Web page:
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  • 401K - New RMD rules for 2023
    Updated On: May 21, 2023

    New RMD rules for 2023

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    What are the new rules on required minimum distributions from IRAs and 401(k)s? I wil be 72 this year and want to be clear on what I a m required to do.

    Under the SECURE 2.0 Act signed into law in December 2022. there are several new rules that affect required minimum distributions (RMDs) from traditional Individual Retirement Accounts (IRAs), 401 (k)s and other tax-deferred retirement accounts. These changes, which build on the SECURE Act of 2019, are a benefit to retirees because they increase the RMD age and lower the penalty for failing to take a withdrawal. Here is what you should know.

    New RMD Rules As of Jan. 1, 2023, the SECURE 2.0 Act increased the age for starting M D s from 72 to 73. This is applicable to individuals turning 72 on or after Jan. .1 In 2033, the starting age increases again to 75. This change means that if you turn 72 in or after 2023, you can delay your M D s one more year, allowing the funds in these accounts to grow tax-free for longer.

    At 73, you must start taking annual M D s from the tax-deferred retirement accounts you own /- . traditional IRAs, SEP IRAs, SIMPLE IRAs, 401(k)s, 403(b)s and 457(b)s- and paytaxes on those withdrawals. Distributions are taxed as ordinary income based on your tax bracket.

    There are, however, a few exceptions to the RMD requirement. Owners of Roth IRAs are not required to take a distribution unless ti is inherited. Beginning in 2024, Roth MDs wil not be required for any Roth IRAs.

    Furthermore, fi you participate in a workplace retirement plan, work beyond 73 and do not own 5% or more of the company, you can delay M D s from a workplace retirement plan until the year you retire. However, fi you have other non-work-related accounts, such as a traditional IRA or a 401 (k) from a previous employer, you are still required to take M D s from those accounts after 73, even fi you are still working.

    Deadlines and Penalties Generally, you must take your distribution every year by Dec. 31 in order to avoid penalties. You can choose to delay taking your first distribution until April 1of the year following the year you turn 73. Be cautious when delaying the first distribution, as it may push you into a higher tax bracket since the next distribution is to be made by Dec. 31 of the same year.

    Also, note that while you can always withdraw more than the required amount, you should not take less than the required amount. If you do not take out the minimum, you will be assessed with a 25% penalty (lowered from 50%) on the amount that you failed to withdraw, along with the income tax you owe on it.  This penalty drops to 10% if you take the necessary MD by the end of the second year following the year it was due. Account owners should consult with their tax professionals for the required tax forms to be filed for the years in which the M D s were required but not taken.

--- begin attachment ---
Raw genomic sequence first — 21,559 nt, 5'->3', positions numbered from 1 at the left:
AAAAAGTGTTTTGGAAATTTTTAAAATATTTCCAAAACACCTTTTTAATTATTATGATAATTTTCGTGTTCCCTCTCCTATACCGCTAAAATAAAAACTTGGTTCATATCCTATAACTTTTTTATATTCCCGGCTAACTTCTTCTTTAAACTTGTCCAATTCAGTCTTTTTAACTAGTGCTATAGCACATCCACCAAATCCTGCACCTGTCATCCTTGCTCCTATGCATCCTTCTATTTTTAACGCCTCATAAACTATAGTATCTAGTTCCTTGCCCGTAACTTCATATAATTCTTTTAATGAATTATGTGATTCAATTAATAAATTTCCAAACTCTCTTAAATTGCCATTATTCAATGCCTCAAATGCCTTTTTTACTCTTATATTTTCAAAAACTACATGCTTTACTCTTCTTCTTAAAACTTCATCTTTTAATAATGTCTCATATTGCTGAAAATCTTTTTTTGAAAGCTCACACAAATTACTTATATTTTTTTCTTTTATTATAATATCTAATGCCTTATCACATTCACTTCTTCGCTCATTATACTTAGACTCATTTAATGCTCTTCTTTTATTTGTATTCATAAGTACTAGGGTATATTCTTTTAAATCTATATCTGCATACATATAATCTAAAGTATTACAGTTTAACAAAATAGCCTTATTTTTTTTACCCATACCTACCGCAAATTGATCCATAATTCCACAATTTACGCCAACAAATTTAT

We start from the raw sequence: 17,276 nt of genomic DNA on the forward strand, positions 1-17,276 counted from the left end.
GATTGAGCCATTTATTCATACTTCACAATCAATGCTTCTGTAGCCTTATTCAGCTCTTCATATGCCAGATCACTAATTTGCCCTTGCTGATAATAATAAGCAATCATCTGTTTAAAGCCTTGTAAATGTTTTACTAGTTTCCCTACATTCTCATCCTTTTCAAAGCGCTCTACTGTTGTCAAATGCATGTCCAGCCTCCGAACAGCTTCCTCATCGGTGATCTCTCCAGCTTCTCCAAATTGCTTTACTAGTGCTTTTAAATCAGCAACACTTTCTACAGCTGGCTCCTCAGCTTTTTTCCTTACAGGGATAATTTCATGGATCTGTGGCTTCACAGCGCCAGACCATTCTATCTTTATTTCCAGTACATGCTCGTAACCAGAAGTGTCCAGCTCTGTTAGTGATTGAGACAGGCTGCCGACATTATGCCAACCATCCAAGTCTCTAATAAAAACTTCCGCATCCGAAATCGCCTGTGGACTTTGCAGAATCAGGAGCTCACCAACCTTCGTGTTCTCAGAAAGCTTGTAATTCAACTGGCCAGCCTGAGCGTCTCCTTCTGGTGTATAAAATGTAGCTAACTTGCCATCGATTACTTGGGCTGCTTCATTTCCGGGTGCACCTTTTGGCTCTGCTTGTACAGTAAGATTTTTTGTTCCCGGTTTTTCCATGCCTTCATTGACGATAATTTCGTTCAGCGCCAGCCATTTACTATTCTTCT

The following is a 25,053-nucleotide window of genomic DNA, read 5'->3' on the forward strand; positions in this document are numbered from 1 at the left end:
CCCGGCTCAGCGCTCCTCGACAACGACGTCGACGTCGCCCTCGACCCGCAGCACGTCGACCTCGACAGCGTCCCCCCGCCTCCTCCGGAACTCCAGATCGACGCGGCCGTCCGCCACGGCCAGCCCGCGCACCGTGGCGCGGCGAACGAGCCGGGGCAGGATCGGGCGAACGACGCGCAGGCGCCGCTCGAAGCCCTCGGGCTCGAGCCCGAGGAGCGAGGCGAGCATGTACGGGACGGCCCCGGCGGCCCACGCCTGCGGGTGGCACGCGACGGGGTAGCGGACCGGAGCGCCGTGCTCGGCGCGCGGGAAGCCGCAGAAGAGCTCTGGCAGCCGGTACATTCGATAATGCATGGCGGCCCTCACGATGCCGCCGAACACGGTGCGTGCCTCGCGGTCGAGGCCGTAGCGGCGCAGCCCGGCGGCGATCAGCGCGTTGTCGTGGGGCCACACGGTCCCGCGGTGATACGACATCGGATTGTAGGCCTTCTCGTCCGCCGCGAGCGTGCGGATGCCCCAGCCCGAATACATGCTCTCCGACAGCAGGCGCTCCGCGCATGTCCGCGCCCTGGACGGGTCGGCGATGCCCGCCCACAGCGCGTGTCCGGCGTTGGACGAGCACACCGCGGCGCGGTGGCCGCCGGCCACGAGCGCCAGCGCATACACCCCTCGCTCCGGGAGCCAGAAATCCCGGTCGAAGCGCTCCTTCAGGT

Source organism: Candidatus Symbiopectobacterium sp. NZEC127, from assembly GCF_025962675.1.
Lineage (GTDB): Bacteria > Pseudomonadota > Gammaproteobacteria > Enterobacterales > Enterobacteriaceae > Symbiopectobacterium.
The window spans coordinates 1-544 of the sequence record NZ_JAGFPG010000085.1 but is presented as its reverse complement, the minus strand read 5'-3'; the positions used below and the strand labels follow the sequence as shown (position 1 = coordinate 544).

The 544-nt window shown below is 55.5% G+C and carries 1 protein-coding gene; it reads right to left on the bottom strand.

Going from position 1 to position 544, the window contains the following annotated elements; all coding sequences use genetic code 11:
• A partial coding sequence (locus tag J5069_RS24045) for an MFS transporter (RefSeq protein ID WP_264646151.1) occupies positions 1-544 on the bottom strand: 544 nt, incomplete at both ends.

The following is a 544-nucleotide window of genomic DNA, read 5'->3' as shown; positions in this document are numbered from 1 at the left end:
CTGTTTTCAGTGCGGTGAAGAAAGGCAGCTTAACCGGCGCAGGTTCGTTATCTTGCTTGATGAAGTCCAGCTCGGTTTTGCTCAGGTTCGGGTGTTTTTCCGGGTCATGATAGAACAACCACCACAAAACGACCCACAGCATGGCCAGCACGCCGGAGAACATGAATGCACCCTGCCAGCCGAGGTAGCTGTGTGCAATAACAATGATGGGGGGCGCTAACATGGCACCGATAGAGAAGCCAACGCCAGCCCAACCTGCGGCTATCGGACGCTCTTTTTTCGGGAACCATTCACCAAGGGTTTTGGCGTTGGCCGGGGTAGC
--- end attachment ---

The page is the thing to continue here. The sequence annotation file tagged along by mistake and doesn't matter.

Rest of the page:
Distribution Amounts Your M D is calculated by dividing your tax-deferred retirement account balance as of Dec. 31 of the previous year by an Internal Revenue Service (IRS) estimate of your life expectancy. A special rule applies fi your spouse is the beneficiary and is more than 10 years younger than you.

    IRA withdrawals must be calculated for each IRA you own, but you can withdraw the money from any IRA or combination of IRAs. 403(b) account totals may also be combined with IRAs for M D s taken from any account or combination of accounts.

    With 401 (k) and 457(b) plans, however, you must calculate the RMD for each plan and withdraw the appropriate amount from each account. To calculate your MD, you can use the worksheets on the IRS website; click on "Required Minimum Distributions." Alternatively, contact your IRA custodian or retirement-plan administrator, who can do the calculations for you.
    For more information, see the "Distributions from Individual Retirement Arrangements" (publication 590-B).

    "Savvy Living" is written by Jim Miller, a regular contributor to NBC's "Today Show." The column, and others like it, is available to read via The American Legion's Planned Giving program, a way of establishing your legacy of support for the organization while providing for your current financial needs.

    Learn more about the process, and the variety of charitable programs you can benefit, at legion.org/plannedgiving. Clicking on "Learn more" will bring up an "E-newsletter" button, where you can sign up for regular information from Planned Giving.


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